For each row returned by a query, the ROWNUM pseudocolumn returns a number indicating the order in which Oracle selects the row from a table or set of joined rows. The first row selected has a ROWNUM of 1, the second has 2, and so on.

  SELECT * FROM sometable1 so
    WHERE so.id IN (
    SELECT so2.id from sometable2 so2
    WHERE ROWNUM <=5
    )
    AND ROWNUM <= 100

I have implemented this in oracle server 11.2.0.1.0




If you are not on Oracle 12C, you can use TOP N query like below.

SELECT *
 FROM
   ( SELECT rownum rnum
          , a.*
       FROM sometable a 
   ORDER BY name
   )
WHERE rnum BETWEEN 10 AND 20;

You can even move this from clause in with clause as follows

WITH b AS
( SELECT rownum rnum
      , a.* 
   FROM sometable a ORDER BY name
) 
SELECT * FROM b 
WHERE rnum BETWEEN 10 AND 20;

Here actually we are creating a inline view and renaming rownum as rnum. You can use rnum in main query as filter criteria.




Pagination queries with ordering are really tricky in Oracle.

Oracle provides a ROWNUM pseudocolumn that returns a number indicating the order in which the database selects the row from a table or set of joined views.

ROWNUM is a pseudocolumn that gets many people into trouble. A ROWNUM value is not permanently assigned to a row (this is a common misunderstanding). It may be confusing when a ROWNUM value is actually assigned. A ROWNUM value is assigned to a row after it passes filter predicates of the query but before query aggregation or sorting.

What is more, a ROWNUM value is incremented only after it is assigned.

This is why the followin query returns no rows:

 select * 
 from (select *
       from some_table
       order by some_column)
 where ROWNUM <= 4 and ROWNUM > 1;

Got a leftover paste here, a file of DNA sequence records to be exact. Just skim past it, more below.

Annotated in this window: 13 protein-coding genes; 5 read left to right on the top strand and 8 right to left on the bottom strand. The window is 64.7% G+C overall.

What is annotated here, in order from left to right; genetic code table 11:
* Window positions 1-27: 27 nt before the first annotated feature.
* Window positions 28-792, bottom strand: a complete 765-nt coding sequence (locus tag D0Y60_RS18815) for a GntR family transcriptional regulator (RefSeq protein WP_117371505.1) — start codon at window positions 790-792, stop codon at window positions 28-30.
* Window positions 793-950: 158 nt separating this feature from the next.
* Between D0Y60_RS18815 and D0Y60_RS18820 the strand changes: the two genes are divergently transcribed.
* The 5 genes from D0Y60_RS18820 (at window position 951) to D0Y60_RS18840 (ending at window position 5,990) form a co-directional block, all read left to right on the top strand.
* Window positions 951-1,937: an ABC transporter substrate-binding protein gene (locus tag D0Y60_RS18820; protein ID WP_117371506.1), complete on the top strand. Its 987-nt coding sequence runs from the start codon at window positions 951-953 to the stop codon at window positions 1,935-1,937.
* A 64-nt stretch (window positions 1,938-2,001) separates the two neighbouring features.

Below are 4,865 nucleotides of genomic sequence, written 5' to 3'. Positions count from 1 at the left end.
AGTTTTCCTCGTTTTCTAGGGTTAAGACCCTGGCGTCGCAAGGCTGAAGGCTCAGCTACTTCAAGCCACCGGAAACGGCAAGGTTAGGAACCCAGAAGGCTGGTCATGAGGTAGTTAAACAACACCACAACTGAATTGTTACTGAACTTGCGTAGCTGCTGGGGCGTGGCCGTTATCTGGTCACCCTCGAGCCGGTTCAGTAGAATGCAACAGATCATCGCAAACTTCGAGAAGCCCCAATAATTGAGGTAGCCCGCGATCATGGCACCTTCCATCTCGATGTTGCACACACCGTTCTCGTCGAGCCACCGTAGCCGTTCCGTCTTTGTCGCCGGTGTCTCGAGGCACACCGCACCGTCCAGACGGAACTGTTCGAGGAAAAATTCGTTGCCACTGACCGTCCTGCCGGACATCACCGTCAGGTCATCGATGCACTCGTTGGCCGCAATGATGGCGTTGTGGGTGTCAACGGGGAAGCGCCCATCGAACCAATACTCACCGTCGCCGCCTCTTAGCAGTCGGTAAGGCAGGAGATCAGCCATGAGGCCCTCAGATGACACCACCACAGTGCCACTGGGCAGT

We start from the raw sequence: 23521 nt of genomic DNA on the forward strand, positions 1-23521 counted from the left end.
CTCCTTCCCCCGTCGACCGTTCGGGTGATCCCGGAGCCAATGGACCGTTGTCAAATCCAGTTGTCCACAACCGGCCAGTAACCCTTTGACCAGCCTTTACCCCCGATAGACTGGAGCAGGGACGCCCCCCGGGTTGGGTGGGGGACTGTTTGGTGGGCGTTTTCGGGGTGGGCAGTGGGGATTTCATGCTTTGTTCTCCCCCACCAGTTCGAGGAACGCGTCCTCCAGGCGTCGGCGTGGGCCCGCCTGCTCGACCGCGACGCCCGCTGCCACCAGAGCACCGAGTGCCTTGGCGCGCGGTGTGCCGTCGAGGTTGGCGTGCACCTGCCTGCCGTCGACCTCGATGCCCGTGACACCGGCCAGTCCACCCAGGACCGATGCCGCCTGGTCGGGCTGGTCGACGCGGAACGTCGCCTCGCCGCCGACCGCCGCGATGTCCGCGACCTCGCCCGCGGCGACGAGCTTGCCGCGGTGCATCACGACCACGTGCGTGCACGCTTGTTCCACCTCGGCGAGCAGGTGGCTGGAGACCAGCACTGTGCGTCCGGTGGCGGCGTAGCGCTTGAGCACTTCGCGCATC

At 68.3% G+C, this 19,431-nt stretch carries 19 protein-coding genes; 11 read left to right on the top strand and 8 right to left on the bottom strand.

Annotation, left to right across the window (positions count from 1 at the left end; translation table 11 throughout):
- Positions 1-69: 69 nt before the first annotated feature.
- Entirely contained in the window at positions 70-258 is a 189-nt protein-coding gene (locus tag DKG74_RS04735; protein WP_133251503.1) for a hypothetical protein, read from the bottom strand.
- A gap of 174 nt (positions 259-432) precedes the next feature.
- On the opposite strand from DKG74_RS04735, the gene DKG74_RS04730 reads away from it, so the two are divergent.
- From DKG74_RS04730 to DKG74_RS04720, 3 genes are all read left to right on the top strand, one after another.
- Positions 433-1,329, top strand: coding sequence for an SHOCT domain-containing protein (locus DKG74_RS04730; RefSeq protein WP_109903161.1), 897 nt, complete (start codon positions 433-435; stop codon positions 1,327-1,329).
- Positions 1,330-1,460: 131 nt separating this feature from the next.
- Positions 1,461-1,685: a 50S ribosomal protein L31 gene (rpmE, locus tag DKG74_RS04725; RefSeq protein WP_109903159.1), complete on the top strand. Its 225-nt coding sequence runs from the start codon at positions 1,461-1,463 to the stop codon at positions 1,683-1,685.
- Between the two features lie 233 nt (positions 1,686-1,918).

The first row of the query result does not pass ROWNUM > 1 predicate, so ROWNUM does not increment to 2. For this reason, no ROWNUM value gets greater than 1, consequently, the query returns no rows.

Correctly defined query should look like this:

select *
from (select *, ROWNUM rnum
      from (select *
            from skijump_results
            order by points)
      where ROWNUM <= 4)
where rnum > 1; 

Find out more about pagination queries in my articles on Vertabelo blog:




Same as above with corrections. Works but definitely not pretty.

   WITH
    base AS
    (
        select *                   -- get the table
        from sometable
        order by name              -- in the desired order
    ),
    twenty AS
    (
        select *                   -- get the first 30 rows
        from base
        where rownum <= 30
        order by name              -- in the desired order
    )
    select *                       -- then get rows 21 .. 30
    from twenty
    where rownum < 20
    order by name                  -- in the desired order

Honestly, better to use the above answers.




\d tablename shows the column names for me on version 8.3.8.

 "username_idx" UNIQUE, btree (username), tablespace "alldata1"






sql oracle pagination limit